Here’s a piping hot tip: If you want to read the best new books, read them while they’re new. Don’t wait until December when the end-of-year lists arrive; you’ll always be a year behind. Since there are so many books being published every month, how can we boil it down to a few bests? Taste is arbitrary, but here’s the basic goal: These books are exciting, interesting, and well-written. Some are conversation-drivers, others are hidden gems. Great books are coming out all the time. You shouldn’t have to wait until the end of the year to see how they (arbitrarily!) stack up. Check back here often; we’ll be updating this list with the new best titles all year.
Beneath the Sugar Sky
By Seanan McGuire (October Daye series) Release date: January 9 Why it’s worth reading: Fantasy books are rife with children who go on magical adventures; Eleanor West’s Home for Wayward Children takes them in when they return. In Beneath the Sugar Sky, a girl named Rini falls from the sky into a pool on the school’s grounds, seeking her mother — long dead, since before Rini was even conceived. Which makes it even more important that Rini find a way to save her mother before Rini herself ceases to exist. Rini is joined on her quest by several young residents of the Wayward home into a world called Confection, equally dark and whimsical. The adventure that follows carries a sincere belief in the power of friendship.
By Danielle Lazarin (debut) Release date: February 6 Why it’s worth reading: There are 16 stories in this book’s 237 pages; together, they leave you with a sense of crystalline fragments, sharp-edged shards of stories and experiences that paint a fractured picture of life as a woman and a girl. There are stories of friendship, loving and barbed, of the tender violence of familial love, and of the freedom and pain of loneliness. There’s a little bit of romance, too, but at the center are always Lazarin’s vibrant, peculiar, brilliant girls and women navigating getting what they want in the world. This is a powerful and tender collection. (Please read it even if you’re not a woman. Come on.)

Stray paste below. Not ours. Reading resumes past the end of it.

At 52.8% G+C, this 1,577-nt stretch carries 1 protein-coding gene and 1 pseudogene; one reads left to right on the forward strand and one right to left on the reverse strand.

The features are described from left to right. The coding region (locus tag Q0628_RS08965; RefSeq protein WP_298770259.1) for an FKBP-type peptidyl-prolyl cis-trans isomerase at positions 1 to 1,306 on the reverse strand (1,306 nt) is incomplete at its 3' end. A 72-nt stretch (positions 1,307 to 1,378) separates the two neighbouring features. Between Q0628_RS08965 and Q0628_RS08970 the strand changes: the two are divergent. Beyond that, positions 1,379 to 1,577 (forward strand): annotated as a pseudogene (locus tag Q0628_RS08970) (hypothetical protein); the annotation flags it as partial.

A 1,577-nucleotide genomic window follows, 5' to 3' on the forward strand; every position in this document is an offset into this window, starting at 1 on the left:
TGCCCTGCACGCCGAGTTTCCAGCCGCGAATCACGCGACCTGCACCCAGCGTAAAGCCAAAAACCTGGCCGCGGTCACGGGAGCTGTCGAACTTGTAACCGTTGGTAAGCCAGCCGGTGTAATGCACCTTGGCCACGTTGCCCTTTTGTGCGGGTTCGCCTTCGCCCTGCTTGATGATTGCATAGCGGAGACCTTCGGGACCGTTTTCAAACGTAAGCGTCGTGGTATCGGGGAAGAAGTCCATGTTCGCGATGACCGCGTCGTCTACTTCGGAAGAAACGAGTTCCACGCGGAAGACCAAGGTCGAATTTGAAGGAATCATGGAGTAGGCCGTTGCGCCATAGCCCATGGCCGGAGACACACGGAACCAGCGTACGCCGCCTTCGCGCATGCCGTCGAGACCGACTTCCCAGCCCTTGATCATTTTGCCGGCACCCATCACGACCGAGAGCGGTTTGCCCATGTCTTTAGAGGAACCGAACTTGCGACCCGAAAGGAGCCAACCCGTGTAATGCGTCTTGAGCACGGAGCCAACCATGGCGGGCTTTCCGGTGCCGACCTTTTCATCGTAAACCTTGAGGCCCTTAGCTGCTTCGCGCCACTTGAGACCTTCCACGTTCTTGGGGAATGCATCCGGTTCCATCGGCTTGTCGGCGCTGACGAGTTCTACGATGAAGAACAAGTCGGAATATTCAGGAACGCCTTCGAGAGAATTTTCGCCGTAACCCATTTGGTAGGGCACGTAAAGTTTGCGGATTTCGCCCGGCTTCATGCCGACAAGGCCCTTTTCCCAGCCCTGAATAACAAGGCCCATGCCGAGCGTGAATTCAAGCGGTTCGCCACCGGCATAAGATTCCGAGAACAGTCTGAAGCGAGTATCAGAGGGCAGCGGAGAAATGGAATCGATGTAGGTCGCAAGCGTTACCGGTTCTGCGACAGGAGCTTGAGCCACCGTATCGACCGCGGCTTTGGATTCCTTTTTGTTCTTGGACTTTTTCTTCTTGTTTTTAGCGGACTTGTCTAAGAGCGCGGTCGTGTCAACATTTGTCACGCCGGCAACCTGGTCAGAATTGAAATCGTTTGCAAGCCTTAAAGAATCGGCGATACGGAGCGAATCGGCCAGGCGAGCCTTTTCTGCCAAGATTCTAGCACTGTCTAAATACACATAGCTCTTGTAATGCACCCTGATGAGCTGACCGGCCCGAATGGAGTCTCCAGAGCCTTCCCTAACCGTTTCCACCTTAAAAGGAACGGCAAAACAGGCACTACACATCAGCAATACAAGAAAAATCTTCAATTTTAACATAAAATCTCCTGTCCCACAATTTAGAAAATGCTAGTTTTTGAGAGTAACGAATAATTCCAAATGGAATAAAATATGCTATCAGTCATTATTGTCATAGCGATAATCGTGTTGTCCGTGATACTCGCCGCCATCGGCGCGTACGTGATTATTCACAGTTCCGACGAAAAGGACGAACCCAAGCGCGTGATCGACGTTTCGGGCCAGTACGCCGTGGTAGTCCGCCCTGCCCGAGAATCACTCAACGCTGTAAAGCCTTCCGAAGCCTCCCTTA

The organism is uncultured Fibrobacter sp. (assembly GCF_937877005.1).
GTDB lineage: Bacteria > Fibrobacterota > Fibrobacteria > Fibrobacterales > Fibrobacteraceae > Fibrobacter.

An American Marriage
By Tayari Jones (Silver Sparrow, The Untelling, Leaving Atlanta) Release date: February 6 Why it’s worth reading: Oprah’s Book Club sticker is a powerful imprimatur: it promises both literary excellence and cultural relevance. An American Marriagedelivers on both. It’s the story of a young black couple, Roy and Celeste, who feel the lucky promise of their lives stretching ahead of them. But early in their marriage, Roy is falsely convicted of a crime, and his years in prison — and then sudden release — bring irrevocable change to their lives and their marriage. Oprah said of the novel, “It’s a love story that also has a huge layer of suspense. And it’s also so current and so really now that I could not put it down.” Coupled with that suspense are heartbreaking empathy and a sharp look at America, on a powerfully intimate scale.
A Princess In Theory
By Alyssa Cole (An Extraordinary Union, A Hope Divided) Release date: February 27 Why it’s worth reading: Alyssa Cole is known for historical romances set at pivotal moments in American history, but here she tries out contemporary rom-com, with winning results.The cultural and political relevance aren’t gone, they’re just tweaked and lightened a bit. Ledi is an epidemiology PhD student who suddenly starts getting a flood of spam emails claiming she’s the long-lost betrothed of Prince Thabiso of Thesolo. But the emails are not spam, and this former foster kid is indeed a long-lost princess. What follows is a fairy-tale romance rooted in the very real world. What’s most fantastical might be the kingdom of Thesolo, a wealthy and technologically advanced state that will leave anyone longing for a thoughtful, benevolent government instead of whatever’s going on in Washington now.
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Jaime Green’s writing has appeared in BuzzFeed, Slate, The Cut, and elsewhere. She is a contributing editor at Catapult and the series editor for The Best American Science and Nature Writing. Follow her on Twitter @jaimealyse.